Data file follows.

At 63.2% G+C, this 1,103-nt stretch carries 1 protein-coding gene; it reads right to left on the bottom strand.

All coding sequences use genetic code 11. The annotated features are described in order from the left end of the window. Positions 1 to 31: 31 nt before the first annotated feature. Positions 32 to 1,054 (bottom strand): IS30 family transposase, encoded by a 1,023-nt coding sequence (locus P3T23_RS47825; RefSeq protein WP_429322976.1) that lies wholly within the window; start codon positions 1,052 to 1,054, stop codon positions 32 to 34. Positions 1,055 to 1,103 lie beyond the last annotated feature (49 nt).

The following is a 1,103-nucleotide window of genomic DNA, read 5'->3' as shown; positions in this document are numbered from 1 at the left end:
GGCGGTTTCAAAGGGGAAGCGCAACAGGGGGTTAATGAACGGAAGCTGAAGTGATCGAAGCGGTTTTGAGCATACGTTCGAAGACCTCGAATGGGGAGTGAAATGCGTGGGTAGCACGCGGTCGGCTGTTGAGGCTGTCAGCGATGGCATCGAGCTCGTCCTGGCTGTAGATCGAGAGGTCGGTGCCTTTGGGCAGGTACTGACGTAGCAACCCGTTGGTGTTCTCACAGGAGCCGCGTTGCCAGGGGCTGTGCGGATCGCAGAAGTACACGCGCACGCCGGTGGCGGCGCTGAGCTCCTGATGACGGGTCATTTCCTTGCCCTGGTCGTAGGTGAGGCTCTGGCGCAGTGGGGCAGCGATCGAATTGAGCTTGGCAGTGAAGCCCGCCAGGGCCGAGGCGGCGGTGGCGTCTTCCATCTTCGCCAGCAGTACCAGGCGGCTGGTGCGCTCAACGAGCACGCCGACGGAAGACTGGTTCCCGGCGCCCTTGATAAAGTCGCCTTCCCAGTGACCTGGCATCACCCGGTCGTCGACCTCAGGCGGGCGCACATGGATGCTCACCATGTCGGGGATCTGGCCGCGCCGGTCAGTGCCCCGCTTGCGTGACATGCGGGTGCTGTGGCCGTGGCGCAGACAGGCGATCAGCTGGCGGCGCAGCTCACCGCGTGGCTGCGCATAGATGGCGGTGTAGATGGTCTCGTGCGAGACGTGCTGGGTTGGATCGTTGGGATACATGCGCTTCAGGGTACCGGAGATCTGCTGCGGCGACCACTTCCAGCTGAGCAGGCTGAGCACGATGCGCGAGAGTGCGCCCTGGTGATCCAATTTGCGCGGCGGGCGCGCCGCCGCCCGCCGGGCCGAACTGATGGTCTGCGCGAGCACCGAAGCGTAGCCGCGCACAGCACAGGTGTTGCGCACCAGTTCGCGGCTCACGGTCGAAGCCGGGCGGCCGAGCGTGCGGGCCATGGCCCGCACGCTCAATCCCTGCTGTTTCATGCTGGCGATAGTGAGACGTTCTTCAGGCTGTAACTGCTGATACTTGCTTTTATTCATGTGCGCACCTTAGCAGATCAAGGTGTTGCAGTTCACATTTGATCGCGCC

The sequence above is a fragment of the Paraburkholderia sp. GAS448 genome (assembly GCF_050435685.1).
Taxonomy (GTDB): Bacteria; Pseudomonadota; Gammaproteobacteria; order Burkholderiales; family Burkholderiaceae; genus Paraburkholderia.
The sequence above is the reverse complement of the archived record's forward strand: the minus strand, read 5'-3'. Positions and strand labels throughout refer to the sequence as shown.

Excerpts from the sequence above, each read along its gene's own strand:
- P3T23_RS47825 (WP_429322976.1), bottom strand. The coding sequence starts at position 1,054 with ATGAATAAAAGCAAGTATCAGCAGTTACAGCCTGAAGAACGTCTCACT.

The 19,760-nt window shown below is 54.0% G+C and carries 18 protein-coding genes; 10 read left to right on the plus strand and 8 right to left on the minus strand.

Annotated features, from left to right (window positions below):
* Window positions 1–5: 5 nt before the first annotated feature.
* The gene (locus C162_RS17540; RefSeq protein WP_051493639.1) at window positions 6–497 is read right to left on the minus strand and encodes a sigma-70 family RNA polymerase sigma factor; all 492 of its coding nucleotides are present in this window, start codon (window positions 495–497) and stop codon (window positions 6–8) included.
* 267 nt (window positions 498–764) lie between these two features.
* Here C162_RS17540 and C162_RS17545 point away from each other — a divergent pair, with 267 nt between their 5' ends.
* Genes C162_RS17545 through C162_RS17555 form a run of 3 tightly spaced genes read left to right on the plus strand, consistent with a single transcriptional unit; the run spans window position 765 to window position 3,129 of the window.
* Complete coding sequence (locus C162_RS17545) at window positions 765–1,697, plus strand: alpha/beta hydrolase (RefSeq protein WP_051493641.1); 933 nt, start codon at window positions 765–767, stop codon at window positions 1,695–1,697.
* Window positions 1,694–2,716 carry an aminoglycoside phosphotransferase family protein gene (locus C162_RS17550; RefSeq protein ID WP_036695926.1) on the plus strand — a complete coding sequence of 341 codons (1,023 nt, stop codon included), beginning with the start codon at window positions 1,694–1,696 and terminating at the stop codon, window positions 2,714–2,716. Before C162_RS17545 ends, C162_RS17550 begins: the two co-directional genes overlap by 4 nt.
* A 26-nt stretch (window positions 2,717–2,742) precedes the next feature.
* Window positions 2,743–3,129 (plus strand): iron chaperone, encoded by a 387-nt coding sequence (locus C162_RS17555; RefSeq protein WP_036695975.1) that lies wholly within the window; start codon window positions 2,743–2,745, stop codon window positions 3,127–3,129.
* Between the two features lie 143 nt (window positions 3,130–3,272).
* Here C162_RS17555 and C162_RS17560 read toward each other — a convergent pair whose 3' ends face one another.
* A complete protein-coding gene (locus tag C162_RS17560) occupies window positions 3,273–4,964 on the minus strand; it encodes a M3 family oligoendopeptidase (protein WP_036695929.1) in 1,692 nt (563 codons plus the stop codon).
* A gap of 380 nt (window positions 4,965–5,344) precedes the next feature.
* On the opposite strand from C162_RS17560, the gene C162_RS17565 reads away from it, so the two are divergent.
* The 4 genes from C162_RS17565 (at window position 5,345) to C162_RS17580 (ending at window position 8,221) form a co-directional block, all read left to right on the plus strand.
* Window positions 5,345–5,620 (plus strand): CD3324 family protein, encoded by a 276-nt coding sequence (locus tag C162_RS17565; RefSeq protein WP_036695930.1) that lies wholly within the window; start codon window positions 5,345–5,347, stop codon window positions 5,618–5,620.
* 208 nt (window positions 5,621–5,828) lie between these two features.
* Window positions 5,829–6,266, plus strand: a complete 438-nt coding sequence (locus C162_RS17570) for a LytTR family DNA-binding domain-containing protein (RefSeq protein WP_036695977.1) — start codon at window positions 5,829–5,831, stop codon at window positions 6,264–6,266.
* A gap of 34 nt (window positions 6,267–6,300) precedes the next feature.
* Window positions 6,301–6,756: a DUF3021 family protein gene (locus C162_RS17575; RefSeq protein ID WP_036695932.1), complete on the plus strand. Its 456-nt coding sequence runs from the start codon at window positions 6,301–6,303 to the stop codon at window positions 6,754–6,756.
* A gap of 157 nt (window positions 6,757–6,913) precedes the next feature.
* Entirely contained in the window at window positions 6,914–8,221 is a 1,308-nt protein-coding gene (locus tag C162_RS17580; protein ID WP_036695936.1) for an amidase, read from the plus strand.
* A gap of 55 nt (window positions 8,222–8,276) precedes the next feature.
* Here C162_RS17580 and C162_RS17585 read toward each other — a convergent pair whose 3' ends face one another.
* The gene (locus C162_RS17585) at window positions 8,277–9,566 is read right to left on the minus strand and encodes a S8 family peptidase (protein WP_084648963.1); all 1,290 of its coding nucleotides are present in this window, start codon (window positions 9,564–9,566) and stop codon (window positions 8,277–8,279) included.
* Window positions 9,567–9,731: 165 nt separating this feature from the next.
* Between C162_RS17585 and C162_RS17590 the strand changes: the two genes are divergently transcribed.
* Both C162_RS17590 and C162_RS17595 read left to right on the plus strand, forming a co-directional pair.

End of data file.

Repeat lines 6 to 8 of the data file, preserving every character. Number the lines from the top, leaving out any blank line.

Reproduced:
Taxonomy (GTDB): Bacteria; Pseudomonadota; Gammaproteobacteria; order Burkholderiales; family Burkholderiaceae; genus Paraburkholderia.
The sequence above is the reverse complement of the archived record's forward strand: the minus strand, read 5'-3'. Positions and strand labels throughout refer to the sequence as shown.

Excerpts from the sequence above, each read along its gene's own strand: